Tag Archive: San Francisco Symphony

Yan Pascal Tortelier leads the San Francisco Symphony in a French Program: Bizet, Ravel, and Saint-Saëns, with Jean-Efflam Bavouzet, piano, and Jonathan Dimmock, organ

Yan Pascal Tortelier

Yan Pascal Tortelier was levitating with exuberance last Friday.

Every good conductor shows passion, of course, even those untempted by choreography. But audiences love the ones who take to the air and defy gravity—most famously Leonard Bernstein, who did so wildly and erotically—but also the occasional anomaly. I once witnessed long-gone Swedish conductor Sixten Ehrling, famously reserved, conduct Respighi’s Roman Festivals in his seventies, leaping about the Carnegie Hall stage like a red devil from Hades. Only the trident was missing.

Summer Russians: The San Francisco Symphony
, Edwin Outwater, conductor
 Conrad Tao, piano

Conrad Tao. Photo Ruiming Wang.

There is a special feeling at Davies Hall in summer. The weather is balmy, if we are lucky. The sun is still up as the concert begins. But our hair is let down. Children are present, and young people dot the aisles in remarkable stages of undress. The air of eager informality is like a visit to the movies—minus the smell of popcorn. And, musically speaking, here we sometimes get the chance to hear romantic rarities we secretly love.

Charles Dutoit conducts The San Francisco Symphony in Stravinsky, Elgar, and Mussorgsky/Ravel, with Gautier Capuçon, Cello

Charles Dutoit

It’s hard to recall a time when Stravinsky’s music carried with it the suggestion of impossible modernism. But it did—once. The appearance of Petrouchka on TV in 1960 made the viewer feel quite daring, I remember. It was “dissonant.” And the Rite of Spring, with all those purpose-led insect lives and braying jurassic fossils was just plain intimidating. Little did we know then that dinosaurs were merely large chickens and Stravinsky himself, if not exactly a pussycat, then about as threatening as a Russian wolfhound on Stupid Pet Tricks.

Michael Tilson Thomas Leads the San Francisco Symphony in Leonard Bernstein’s “Age of Anxiety” Symphony and Mahler’s Fourth

Leonard Bernstein in 1947. Photo Victor Kraft.

There is a sound you sometimes feel after midnight, high up in Manhattan. It comes from maybe thirty blocks away. Very faint. In the stillness of your mind, you know it is a lonely taxi horn dancing with the doppler effect. But in the small hours of the city, you wonder who might be riding home amongst sleeping millions, and how boozily, and what love affairs or personal dramas might now begin or end. New York is like that. In its darkness, taxis are crickets, and you listen.

Vasily Petrenko Conducts the San Francisco Symphony in Barber, Rachmaninoff, and Shostakovich, with Sa Chen, Piano

Vasily Petrenko. Photo Mark McNulty.

Concerts this good have become our norm and good fortune in twenty-first century America—especially in San Francisco. We are used to charismatic conducting, to fine piano debuts, to engaged orchestral playing and the rediscovery of great neglected symphonies. What differs from time to time is the realization that a performer may not only be accomplished, or even inspiring, but one of a kind. I begin to think Vasily Petrenko is such an artist.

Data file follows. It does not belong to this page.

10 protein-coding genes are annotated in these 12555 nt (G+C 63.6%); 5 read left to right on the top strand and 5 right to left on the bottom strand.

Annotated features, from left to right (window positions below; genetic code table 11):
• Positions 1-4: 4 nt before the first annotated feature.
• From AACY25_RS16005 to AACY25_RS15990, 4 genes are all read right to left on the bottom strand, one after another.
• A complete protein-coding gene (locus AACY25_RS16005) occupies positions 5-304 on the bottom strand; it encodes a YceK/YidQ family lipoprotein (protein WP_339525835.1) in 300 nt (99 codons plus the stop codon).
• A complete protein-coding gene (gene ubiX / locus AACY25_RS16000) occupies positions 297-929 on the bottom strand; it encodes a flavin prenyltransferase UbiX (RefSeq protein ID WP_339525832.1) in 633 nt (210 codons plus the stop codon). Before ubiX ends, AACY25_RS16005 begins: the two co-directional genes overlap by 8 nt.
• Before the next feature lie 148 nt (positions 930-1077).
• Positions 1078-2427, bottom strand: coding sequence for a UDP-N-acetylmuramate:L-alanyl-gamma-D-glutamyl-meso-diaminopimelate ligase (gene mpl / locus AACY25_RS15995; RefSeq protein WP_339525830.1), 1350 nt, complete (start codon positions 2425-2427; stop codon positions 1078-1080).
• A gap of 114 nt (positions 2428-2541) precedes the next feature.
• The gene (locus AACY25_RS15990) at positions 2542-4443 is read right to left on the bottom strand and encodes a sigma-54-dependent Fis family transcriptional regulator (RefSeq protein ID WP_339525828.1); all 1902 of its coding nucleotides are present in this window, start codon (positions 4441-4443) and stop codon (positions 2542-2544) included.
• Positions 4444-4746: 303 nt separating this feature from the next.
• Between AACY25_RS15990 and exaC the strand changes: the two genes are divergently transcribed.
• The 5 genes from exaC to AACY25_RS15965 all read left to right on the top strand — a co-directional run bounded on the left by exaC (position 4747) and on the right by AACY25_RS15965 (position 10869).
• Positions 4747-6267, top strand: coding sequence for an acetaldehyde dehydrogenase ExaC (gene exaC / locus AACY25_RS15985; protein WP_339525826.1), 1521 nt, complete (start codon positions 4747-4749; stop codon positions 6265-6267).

Christian Baldini conducts the San Francisco Symphony in John Luther Adams’s The Light that Fills the World; Michael Tilson Thomas conducts Schumann and Brahms, with Anne-Sophie Mutter

Composer John Luther Adams

This week’s program at Davies Hall had a split personality. Young contemporary music specialist Christian Baldini was onstage to lead the opening work, The Light That Fills the World, by Alaska composer J. L. Adams.  Michael Tilson Thomas then conducted the San Francisco Symphony in the Brahms concerto and Schumann symphony.

Susanna Mälkki conducts the San Francisco Symphony in Griffes, Bartók, and Brahms, with Jeremy Denk, Piano

Susanna Mälkki. Photo Roni Rekomaa.

I had several motives in attending this concert. Finnish conductor Susanna Mälkki is a fast rising star in the classical world, recently appointed Music Director of the Helsinki Philharmonic. I was eager to hear the rarely performed Griffes tone poem, a brilliant programming move. (We need to experience more “A” pieces from obscure composers of the past, I frequently argue.) And I was curious to see how Jeremy Denk would interact with Mälkki, since both musicians are of the brisk, sparky sort. The concert did not disappoint.

MTT Conducts Johann Strauss Jr., Richard Strauss, Charles Ives, Lukas Foss, and György Ligeti

Michael Tilson Thomas

It would be hard to peg with certainty the guiding concept in Michael Tilson Thomas’ recent choral program for the San Francisco Symphony. As so often with MTT, the selections appear a sophisticated grab bag. But intuition suggests the topic of nature and the metaphysics which spring from appreciating it. Thomas’ introductory remarks for each piece certainly leaned in this direction. Mounting the podium, he reached for his mike and held it like a weapon overhead. This can often result in a verbal concert and the disapproval of old ladies in the audience. But the nature of the music was such that his remarks were appreciated and not too long.